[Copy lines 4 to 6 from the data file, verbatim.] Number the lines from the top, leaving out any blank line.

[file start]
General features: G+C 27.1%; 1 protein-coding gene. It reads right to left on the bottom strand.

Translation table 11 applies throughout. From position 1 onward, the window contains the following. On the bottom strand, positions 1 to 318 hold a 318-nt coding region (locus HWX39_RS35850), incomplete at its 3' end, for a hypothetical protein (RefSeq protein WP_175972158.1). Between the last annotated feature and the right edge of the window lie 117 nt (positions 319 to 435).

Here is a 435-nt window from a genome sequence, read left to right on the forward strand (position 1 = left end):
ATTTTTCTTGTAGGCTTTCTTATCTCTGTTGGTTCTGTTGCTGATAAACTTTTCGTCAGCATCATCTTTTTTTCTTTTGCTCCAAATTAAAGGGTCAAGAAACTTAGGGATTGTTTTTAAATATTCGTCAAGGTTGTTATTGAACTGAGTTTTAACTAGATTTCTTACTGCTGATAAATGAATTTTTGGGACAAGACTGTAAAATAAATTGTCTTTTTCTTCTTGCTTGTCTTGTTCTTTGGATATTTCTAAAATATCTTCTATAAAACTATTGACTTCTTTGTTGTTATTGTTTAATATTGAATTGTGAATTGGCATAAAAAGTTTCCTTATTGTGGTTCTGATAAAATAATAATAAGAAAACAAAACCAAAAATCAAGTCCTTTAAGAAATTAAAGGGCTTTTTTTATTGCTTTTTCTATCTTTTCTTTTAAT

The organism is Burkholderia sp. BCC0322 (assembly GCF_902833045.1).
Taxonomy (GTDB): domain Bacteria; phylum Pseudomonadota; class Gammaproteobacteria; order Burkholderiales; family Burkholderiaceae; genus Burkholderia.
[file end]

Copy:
ATTTTTCTTGTAGGCTTTCTTATCTCTGTTGGTTCTGTTGCTGATAAACTTTTCGTCAGCATCATCTTTTTTTCTTTTGCTCCAAATTAAAGGGTCAAGAAACTTAGGGATTGTTTTTAAATATTCGTCAAGGTTGTTATTGAACTGAGTTTTAACTAGATTTCTTACTGCTGATAAATGAATTTTTGGGACAAGACTGTAAAATAAATTGTCTTTTTCTTCTTGCTTGTCTTGTTCTTTGGATATTTCTAAAATATCTTCTATAAAACTATTGACTTCTTTGTTGTTATTGTTTAATATTGAATTGTGAATTGGCATAAAAAGTTTCCTTATTGTGGTTCTGATAAAATAATAATAAGAAAACAAAACCAAAAATCAAGTCCTTTAAGAAATTAAAGGGCTTTTTTTATTGCTTTTTCTATCTTTTCTTTTAAT

The organism is Burkholderia sp. BCC0322 (assembly GCF_902833045.1).
Taxonomy (GTDB): domain Bacteria; phylum Pseudomonadota; class Gammaproteobacteria; order Burkholderiales; family Burkholderiaceae; genus Burkholderia.